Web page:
Orlando Magic: The Magic climbed steadily as Stan Van Gundy figured out how to construct a system around Dwight Howard, but they didn’t have enough young pieces to make it sustainable. When Howard was traded in 2012, the Magic predictably bottomed out altogether as part of the Thunder Model.

Los Angeles Clippers: The Brand/Cassell/Kaman run was a quick rise and fall for Mike Dunleavy, but winning the lottery in 2009 for Blake Griffin and trading for Chris Paul very quickly propelled the Clippers to the NBA’s elite strata with improvement each of their three seasons together.

Golden State Warriors: The 2007 and 2008 Warriors, built around Baron Davis, Stephen Jackson and a young Monta Ellis, were high on entertainment but just slightly above average in wins. The Warriors missed the playoffs in 2008 and then fell back to the bottom third of the NBA when Davis left for the Clippers. A healthy Stephen Curry and a better overall roster gave the Warriors a quick climb to the NBA’s top-10 in each of the past two seasons.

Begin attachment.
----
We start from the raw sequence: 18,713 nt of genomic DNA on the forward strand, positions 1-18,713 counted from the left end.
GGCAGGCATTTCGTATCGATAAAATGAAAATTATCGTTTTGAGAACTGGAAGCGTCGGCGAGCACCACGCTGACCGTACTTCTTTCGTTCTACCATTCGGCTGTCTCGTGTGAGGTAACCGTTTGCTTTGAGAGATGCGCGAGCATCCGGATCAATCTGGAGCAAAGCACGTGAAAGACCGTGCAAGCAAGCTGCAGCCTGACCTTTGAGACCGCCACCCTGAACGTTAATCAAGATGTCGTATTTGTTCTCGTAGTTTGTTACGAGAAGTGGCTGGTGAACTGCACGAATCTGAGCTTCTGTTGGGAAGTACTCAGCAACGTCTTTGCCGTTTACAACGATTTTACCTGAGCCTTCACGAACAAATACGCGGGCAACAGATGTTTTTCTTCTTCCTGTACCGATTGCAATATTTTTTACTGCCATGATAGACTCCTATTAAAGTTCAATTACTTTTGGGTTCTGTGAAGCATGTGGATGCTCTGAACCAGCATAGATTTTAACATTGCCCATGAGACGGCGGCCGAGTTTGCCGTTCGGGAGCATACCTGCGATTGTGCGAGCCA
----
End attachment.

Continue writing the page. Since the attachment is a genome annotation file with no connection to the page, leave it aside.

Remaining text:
Phoenix Suns: The first year of the graph coincides with the arrival of Steve Nash in which they had the best record in the NBA. The bounce back season in 09-10 from 13th to 5th was the final chance for Nash, as the departure oStoudemire that offseason sent them down to the bottom half.

Sacramento Kings:  The Kings were a top-8 team from 00-01 until 04-05 and this graph shows the quick fall to the bottom of the league where they have been stuck without winning a lottery to draft the type of franchise cornerstone that can turnaround the franchise.

Los Angeles Lakers: The Lakers have the most ‘what goes up must come down’ looking graph in the entire NBA. When Shaquille O’Neal was traded in 2004, they dropped to 21st, but quickly returned to 10th in 05-06 and the Pau Gasol trade/Andrew Bynum development made them elite again.

Oklahoma City Thunder: When the Thunder Model is referred to, this is what it looks like in terms of wins. The Ray Allen/Rashard Lewis Sonics fell swiftly from a great 04-05 season to 21st in 05-06 and Sam Presti put his foot on the drowning core. Three bad seasons followed for Kevin Durant, which is even more remarkably bad in hindsight considering how great he’s become, and then their meteoric rise to a perennial top-5 team.

Portland Trail Blazers: The Blazers shot up from 24th to 16th to 7th with the Brandon Roy/LaMarcus Aldridge core before injuries derailed their chance at joining the elite. The Damian Lillard/Terry Stotts arrival prevented the Blazers from needing to bottom out and trade away Aldridge.